Nevada: Plant Hardiness Zones, Climate & Soil Conditions

Our experienced writers spend hours deep researching, considering both scientific and experimental info to bring the insights you can trust.  

Agriculture is an important part of the Nevada economy.

The state’s agricultural sector is diverse, with cattle ranching, dairy production, hay farming, and crop production all being significant components.

Nevada’s climate and topography allow for a wide variety of crops to be grown.

The state’s main agricultural products are hay, alfalfa, wheat, barley, potatoes, onions, and garlic. Nevada also produces a significant amount of honey.

Dairy production is also an important part of Nevada agriculture.

Potatoes are one of Nevada’s most important crops. Onions and garlic are also important crops for the state.

Plant Hardiness Zone Map

Let us take a look at the US Plant Hardiness Zone Map.

Plant Hardiness Zone Map for Nevada

Climate

Nevada’s climate is mainly of arid and semi-arid types, with hot summers and cold winters. Summers are severely hot and dry in Nevada, with temperatures often exceeding 40°F.  

Winters are long and cold in the north but short and mild in the south.

Winter minimum temperatures register in the 15-20°F range in the plains, and temperatures below 0°F seldom last for more than a few days.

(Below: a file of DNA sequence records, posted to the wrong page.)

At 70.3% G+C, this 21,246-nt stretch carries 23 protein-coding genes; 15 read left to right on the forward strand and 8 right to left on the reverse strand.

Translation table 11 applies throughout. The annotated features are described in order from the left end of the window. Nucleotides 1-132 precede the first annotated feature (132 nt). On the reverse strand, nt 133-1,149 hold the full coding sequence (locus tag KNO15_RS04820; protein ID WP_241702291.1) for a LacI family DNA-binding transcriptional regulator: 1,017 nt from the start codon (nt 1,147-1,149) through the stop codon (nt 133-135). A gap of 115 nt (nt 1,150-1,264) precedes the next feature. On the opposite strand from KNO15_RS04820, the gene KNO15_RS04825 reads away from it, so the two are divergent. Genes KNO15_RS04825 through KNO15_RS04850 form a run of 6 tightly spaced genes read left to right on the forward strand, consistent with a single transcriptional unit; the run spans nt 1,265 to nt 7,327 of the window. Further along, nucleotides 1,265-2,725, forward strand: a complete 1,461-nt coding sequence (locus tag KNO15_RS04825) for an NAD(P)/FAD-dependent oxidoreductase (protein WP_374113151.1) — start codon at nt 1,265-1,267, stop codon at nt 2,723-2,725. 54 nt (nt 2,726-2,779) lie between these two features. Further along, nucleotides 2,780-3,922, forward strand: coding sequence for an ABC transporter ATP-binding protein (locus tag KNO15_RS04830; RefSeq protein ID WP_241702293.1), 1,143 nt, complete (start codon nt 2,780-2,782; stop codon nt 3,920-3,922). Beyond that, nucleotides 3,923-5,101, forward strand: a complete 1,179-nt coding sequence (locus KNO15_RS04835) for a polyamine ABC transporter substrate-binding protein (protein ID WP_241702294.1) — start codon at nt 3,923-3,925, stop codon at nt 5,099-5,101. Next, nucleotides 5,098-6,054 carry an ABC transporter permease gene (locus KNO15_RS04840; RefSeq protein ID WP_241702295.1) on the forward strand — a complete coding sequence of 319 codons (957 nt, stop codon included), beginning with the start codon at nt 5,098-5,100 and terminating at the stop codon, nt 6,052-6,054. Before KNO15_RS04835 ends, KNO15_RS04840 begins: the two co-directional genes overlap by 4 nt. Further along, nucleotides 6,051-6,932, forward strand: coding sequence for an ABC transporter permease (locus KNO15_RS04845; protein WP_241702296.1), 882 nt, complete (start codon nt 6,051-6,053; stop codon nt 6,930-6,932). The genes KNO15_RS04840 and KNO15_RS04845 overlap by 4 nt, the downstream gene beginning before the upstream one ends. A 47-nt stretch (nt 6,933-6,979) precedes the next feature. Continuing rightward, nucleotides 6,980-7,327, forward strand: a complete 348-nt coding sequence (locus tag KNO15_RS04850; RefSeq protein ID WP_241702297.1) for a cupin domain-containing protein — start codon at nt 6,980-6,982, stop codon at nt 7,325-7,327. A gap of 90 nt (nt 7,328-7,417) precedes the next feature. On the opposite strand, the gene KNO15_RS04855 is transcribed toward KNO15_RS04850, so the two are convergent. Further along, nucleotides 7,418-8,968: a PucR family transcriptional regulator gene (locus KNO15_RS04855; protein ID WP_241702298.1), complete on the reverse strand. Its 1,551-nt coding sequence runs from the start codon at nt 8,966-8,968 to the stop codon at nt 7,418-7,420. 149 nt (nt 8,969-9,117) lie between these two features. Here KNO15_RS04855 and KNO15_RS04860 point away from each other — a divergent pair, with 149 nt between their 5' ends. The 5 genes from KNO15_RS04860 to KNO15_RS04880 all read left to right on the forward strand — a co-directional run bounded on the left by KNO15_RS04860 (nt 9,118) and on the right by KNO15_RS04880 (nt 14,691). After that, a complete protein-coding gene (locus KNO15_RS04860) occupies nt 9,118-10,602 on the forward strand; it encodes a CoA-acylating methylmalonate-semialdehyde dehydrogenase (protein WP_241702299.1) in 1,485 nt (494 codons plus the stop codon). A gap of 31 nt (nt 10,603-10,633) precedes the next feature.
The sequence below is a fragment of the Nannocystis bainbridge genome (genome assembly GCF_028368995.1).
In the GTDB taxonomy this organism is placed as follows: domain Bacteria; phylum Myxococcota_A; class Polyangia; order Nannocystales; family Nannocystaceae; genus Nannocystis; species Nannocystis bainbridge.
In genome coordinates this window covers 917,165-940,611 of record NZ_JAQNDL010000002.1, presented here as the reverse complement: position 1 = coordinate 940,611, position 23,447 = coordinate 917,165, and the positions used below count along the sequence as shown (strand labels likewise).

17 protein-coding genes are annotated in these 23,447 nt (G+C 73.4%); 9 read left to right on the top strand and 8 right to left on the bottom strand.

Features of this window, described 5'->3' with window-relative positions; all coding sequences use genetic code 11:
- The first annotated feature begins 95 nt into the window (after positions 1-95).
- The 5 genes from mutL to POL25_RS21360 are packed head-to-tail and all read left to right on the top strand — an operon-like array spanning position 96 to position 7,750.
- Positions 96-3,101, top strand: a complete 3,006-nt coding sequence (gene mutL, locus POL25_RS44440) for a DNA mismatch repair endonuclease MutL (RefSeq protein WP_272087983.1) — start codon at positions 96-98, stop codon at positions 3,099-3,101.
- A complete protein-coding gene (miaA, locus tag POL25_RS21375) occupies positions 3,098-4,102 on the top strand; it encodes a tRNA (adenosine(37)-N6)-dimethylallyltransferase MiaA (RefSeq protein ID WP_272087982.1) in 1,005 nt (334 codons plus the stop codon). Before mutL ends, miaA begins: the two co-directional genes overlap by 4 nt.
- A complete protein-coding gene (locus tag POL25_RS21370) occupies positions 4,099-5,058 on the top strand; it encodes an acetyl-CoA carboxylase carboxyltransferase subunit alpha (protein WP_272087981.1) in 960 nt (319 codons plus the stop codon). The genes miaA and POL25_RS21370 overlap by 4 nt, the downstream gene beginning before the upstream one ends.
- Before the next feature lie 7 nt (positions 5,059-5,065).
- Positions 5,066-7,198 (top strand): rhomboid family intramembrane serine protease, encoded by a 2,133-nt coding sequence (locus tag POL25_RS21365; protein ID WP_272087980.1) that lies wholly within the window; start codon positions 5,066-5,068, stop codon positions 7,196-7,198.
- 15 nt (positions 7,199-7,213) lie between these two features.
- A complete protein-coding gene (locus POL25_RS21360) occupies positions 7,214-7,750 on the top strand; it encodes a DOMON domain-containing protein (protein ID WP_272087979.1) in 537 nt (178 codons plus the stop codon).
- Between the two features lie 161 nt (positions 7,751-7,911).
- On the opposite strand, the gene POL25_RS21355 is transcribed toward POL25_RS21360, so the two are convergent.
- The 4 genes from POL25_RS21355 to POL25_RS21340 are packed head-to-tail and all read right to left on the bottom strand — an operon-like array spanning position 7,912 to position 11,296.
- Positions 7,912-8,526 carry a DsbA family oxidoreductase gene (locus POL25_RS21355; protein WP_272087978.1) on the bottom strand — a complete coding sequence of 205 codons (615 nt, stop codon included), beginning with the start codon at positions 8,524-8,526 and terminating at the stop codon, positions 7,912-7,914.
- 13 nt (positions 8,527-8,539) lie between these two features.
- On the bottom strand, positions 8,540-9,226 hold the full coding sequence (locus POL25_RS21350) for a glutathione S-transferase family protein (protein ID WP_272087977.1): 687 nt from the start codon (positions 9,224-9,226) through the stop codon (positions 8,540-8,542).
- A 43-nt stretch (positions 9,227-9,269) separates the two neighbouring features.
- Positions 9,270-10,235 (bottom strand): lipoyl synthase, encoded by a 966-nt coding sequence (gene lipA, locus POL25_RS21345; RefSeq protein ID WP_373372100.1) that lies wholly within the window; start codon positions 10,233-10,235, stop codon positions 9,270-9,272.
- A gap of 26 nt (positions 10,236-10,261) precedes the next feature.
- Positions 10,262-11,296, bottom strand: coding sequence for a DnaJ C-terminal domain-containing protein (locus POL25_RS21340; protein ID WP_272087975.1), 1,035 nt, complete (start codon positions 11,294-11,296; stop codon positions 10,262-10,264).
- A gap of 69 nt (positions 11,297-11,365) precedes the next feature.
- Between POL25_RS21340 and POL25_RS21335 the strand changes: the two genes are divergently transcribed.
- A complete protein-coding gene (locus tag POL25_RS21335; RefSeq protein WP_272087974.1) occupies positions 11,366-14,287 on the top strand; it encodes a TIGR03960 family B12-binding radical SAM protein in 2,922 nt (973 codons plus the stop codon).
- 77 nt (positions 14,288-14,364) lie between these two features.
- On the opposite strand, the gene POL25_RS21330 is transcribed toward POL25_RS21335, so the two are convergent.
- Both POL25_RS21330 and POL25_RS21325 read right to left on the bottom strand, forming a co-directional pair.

Precipitation

The annual rainfall is scarce and hardly averages 7 inches in Nevada, with the majority of the precipitation on the leeward side of the Sierra Nevada.

The average precipitation ranges from 5 inches in the south to 12 inches in the north.  

Snowfall is heavy, between 20 inches in the central and 30 inches in the northern regions, while the south receives occasional light outbursts.

Soil Type

The map below shows the ecoregions of the state.

Now, let us see the soil orders spread out in the state with the help of the table below.

Soil Order Of Nevada

Soil / Sub OrderLocationCharacteristics
Characteristics/Xerolls, Ustolls, Cryolls, and AquollsThese soils are scattered throughout the state1. Xerolls are the more or less freely drained Mollisols of regions that have Mediterranean climates.
2. Ustolls are the more or less freely drained Mollisols of sub-humid to semiarid climates.
3. Cryolls are the cool or cold, more or less freely drained Mollisols.
4. Aquolls are the wet Mollisols.
Entisols/Orthents, Fluvents, Psamments and AquentsIn the Central basin and range and the Mojave Basin and Range.1. Orthents are common on recent erosional surfaces
2. Fluvents are the more or less freely drained Entisols that formed in recent water-deposited sediments
3. Psamments are sandy soils.
4. Aquents are the wet Entisols.
Aridosols/Argids, Calcids, Cambids, Durids, Gypsids, and SalidsOccupied all over the state. Argids are mostly found in the Central Basin and Range while Calcids are in the southern part.1. Argids have an argillic or natric horizon.
2. Calcids have a calcic or petro calcic horizon and have calcium carbonate in the layers above.
3. Cambids are characterized by the least degree of soil development.
4. Cambids are characterized by the least degree of soil development.
5. Durids are the Aridisols that have a duripan.
6. Gypsids are the Aridisols that have a gypsic or petrogypsic horizon.
7. Salids are the Aridisols that have a salic.
Inceptisols/AqueptsIn the Central Basin and Range.1. Aquepts are wet Inceptisols.